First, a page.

But if both companies made me the exact same deal, at least with MS I would trust the cheque cashing and not being somehow threatened with legal crap if I didn't give it back; if only to avoid reputational damage. With salesforce I would think, "OK, these MBA types now hold all the cards, being MBA types why wouldn't they screw me?"

Comment Re: Free movement of labor for other jobs... (Score 1) 237

On the contrary.

If you properly impose a tariff, which includes yearly limits on quotas of imported goods, you put the imported good artificially at the same or very similar market price as the locally produced product.

EG, in your example of 4$ per pound cotton textiles, the government artificially raises the price of that import via the tariff, making it say-- 19$ per pound once it gets to the market.

People don't stop wearing clothes just because the price goes up. Instead, they start looking more strongly at quality. They don't have the disposable income (everything costs more) to waste on crap clothing that they have to replace every year. Instead, they see the value in purchasing the clothing made with the higher production quality that lasts longer, This increases the demand for the higher quality product, and with increased demand, go increased opportunities for investment--- aka, JOBS.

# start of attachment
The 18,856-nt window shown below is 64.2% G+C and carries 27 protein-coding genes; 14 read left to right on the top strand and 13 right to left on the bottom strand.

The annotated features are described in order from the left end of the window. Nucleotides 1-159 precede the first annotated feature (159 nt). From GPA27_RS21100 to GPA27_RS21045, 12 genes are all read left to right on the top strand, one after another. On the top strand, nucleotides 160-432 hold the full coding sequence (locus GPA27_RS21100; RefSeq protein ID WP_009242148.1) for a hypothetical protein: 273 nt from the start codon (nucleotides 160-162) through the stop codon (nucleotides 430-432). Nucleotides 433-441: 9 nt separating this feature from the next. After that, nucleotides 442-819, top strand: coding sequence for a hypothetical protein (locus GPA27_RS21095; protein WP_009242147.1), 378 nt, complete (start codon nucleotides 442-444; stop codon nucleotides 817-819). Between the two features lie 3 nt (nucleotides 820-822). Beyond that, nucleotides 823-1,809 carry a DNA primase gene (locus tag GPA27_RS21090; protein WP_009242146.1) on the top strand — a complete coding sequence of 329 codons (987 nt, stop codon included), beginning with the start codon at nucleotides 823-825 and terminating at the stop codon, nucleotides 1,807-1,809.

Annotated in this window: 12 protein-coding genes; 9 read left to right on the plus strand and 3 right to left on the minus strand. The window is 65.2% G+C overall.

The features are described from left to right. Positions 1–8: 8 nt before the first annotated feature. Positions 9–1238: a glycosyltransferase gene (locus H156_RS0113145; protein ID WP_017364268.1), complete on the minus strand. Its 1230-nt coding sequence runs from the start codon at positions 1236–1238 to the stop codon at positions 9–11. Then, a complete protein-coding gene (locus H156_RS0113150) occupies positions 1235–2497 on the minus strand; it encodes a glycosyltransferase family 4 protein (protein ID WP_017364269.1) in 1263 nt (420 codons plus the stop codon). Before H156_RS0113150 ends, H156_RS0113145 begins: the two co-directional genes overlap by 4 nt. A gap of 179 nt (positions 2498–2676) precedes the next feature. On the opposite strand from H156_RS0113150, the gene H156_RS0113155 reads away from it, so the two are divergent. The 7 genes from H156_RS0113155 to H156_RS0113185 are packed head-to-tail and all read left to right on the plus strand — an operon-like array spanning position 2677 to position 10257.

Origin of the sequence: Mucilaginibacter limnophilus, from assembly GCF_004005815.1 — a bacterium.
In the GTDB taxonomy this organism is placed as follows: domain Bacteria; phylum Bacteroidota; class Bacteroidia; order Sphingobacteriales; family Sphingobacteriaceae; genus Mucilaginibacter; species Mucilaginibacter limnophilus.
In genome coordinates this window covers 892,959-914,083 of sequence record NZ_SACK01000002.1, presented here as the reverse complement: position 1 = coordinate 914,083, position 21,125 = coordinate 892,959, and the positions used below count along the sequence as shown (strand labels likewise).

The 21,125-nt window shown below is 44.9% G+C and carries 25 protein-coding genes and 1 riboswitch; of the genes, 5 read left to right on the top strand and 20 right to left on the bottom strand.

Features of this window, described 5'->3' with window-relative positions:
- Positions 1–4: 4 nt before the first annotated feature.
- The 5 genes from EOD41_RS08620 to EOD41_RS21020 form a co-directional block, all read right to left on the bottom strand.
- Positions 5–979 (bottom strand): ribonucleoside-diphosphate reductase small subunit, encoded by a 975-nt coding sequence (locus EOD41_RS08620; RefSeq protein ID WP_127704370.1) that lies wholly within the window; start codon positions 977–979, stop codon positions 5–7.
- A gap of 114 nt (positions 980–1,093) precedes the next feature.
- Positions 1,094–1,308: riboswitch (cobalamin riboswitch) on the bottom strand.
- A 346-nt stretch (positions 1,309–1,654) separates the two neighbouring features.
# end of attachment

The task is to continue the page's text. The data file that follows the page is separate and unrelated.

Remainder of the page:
Comment Re:It's obvious it won't accelerate offshoring (Score 2) 237

When you demand impossible education requirements for basic employment, you impose a significant cost on your potential applicants.

Specifically, the cost of the education level you are demanding. It can easily enter triple digits, and take a third or more of a worker's lifetime to pay off, and is non-dischargeable.

That cost is real. It does not go away when you hire H1B laborers. The local economy is still saddled with the debt created by this wasted educational burden. (Wasted, because you never had any intention of hiring those applicants anyway.)